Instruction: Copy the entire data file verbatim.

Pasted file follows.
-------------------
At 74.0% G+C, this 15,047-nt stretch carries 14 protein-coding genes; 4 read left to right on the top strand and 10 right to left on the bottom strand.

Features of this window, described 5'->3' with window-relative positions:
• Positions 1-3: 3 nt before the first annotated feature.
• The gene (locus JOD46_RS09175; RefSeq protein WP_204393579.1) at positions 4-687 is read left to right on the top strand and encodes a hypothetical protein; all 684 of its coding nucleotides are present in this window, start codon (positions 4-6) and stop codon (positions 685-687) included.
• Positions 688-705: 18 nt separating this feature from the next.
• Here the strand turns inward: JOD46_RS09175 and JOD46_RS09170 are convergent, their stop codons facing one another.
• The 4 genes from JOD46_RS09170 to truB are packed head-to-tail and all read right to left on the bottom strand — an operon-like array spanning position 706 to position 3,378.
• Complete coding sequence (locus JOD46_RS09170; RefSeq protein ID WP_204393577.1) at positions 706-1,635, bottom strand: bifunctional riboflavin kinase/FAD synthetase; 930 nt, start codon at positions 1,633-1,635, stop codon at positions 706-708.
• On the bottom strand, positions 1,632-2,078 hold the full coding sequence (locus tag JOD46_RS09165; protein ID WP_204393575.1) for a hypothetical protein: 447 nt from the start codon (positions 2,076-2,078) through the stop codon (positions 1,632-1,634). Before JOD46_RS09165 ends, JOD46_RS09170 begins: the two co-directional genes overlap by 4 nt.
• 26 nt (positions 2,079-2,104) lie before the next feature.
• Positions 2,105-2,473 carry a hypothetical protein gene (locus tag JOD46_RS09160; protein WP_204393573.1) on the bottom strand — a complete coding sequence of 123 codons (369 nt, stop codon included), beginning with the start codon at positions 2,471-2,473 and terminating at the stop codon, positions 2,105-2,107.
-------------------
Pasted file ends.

At 74.0% G+C, this 15,047-nt stretch carries 14 protein-coding genes; 4 read left to right on the top strand and 10 right to left on the bottom strand.

Features of this window, described 5'->3' with window-relative positions:
• Positions 1-3: 3 nt before the first annotated feature.
• The gene (locus JOD46_RS09175; RefSeq protein WP_204393579.1) at positions 4-687 is read left to right on the top strand and encodes a hypothetical protein; all 684 of its coding nucleotides are present in this window, start codon (positions 4-6) and stop codon (positions 685-687) included.
• Positions 688-705: 18 nt separating this feature from the next.
• Here the strand turns inward: JOD46_RS09175 and JOD46_RS09170 are convergent, their stop codons facing one another.
• The 4 genes from JOD46_RS09170 to truB are packed head-to-tail and all read right to left on the bottom strand — an operon-like array spanning position 706 to position 3,378.
• Complete coding sequence (locus JOD46_RS09170; RefSeq protein ID WP_204393577.1) at positions 706-1,635, bottom strand: bifunctional riboflavin kinase/FAD synthetase; 930 nt, start codon at positions 1,633-1,635, stop codon at positions 706-708.
• On the bottom strand, positions 1,632-2,078 hold the full coding sequence (locus tag JOD46_RS09165; protein ID WP_204393575.1) for a hypothetical protein: 447 nt from the start codon (positions 2,076-2,078) through the stop codon (positions 1,632-1,634). Before JOD46_RS09165 ends, JOD46_RS09170 begins: the two co-directional genes overlap by 4 nt.
• 26 nt (positions 2,079-2,104) lie before the next feature.
• Positions 2,105-2,473 carry a hypothetical protein gene (locus tag JOD46_RS09160; protein WP_204393573.1) on the bottom strand — a complete coding sequence of 123 codons (369 nt, stop codon included), beginning with the start codon at positions 2,471-2,473 and terminating at the stop codon, positions 2,105-2,107.